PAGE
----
August 11, 2013 (TSR) – More than 100,000 people have applied to go on a way ticket to Mars and never return, as a part of the ambitious multi-billion dollar project that aims to colonize the Red planet.
While it remains questionable how humans would be able to survive on Mars, it has not stopped a whopping number of people from signing up for the private Dutch-based Mars One project which is to start by 2022.
“There are also a very large number of people who are still working on their profile, so either they have decided not to pay the application fee, or they are still making their video or they’re still filling out the questionnaire or their resume. So the people that you can see on-line are only the ones that have finished and who have set their profiles as public,” said Bas Lansdorp, Mars One CEO and co-founder.
Lansdorp did not specify how many have paid the fees, completed their profiles and configured them as private.
The application process specifies anyone 18 or older may apply, but the fee depends on a user’s nationality. For US citizens, the application fee is USD 38.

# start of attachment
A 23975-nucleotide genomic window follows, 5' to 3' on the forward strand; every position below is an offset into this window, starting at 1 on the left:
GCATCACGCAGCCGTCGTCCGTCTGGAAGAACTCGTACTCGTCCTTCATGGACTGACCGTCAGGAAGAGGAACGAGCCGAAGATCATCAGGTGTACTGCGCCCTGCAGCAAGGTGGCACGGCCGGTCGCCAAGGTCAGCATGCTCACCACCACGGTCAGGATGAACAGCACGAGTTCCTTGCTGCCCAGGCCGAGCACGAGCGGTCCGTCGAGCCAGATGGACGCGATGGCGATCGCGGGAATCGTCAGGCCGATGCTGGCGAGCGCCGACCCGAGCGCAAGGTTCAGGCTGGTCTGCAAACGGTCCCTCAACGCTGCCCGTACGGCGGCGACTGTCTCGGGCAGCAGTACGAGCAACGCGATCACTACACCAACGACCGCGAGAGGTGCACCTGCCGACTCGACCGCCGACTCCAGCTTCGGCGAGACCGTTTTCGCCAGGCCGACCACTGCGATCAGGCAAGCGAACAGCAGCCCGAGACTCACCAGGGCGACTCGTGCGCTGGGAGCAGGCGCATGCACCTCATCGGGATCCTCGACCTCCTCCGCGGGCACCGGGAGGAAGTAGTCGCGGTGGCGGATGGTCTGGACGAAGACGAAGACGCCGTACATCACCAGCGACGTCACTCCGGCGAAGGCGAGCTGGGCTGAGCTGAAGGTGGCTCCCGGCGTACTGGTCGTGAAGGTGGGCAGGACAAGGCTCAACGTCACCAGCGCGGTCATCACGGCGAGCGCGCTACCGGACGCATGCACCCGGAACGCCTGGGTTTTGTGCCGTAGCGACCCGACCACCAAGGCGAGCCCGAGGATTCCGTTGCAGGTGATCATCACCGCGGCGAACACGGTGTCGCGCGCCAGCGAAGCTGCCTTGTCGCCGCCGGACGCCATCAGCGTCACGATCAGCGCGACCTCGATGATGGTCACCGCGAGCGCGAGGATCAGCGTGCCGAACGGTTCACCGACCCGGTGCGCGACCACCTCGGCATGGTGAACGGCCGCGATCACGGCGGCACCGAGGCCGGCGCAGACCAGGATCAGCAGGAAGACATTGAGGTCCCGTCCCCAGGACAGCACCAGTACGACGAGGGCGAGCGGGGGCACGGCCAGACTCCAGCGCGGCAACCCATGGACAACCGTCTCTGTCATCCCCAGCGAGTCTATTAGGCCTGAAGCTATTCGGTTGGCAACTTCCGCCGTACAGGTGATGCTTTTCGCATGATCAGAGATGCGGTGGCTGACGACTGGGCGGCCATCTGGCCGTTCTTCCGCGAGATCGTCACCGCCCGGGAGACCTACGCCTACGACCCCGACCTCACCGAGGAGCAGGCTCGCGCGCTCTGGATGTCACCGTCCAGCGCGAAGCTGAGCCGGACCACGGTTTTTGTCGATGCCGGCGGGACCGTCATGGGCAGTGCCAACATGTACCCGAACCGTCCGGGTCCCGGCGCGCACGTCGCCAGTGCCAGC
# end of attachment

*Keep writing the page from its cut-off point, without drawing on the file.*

The company said it sets the price based on the gross domestic product per capita of each nation.
“We wanted it to be high enough for people to have to really think about it and low enough for anyone to be able to afford it,” Lansdorp said.
As far as the first crew is concerned, the mission will cost USD 6 billion, Lansdorp said.
He said the idea is for it to be funded by sponsors and media that will pay for broadcasting rights of shows and movies documenting everything from the astronauts’ training on Earth to their deployment and colonization of Mars.
Mars One said, out of the applicants, it will select a multi-continental group of 40 astronauts this year. Four of them – two men and two women – are set to leave for Mars in September 2022, landing in April 2023.
One more group of four will be deployed two years later. None of them will return to Earth, according to the mission plan.
The astronauts will undergo a required eight-year training. They will learn how to repair habitat structures, grow vegetables in confined spaces and address “both routine and serious medical issues such as dental upkeep, muscle tears and bone fractures,” according to the project site.
Lansdorp said each lander the project sends will be able to carry about 5,511 pounds of “useful load” to Mars.
Despite the risks of space travel, the Mars One founder said he is convinced of the viability of the project.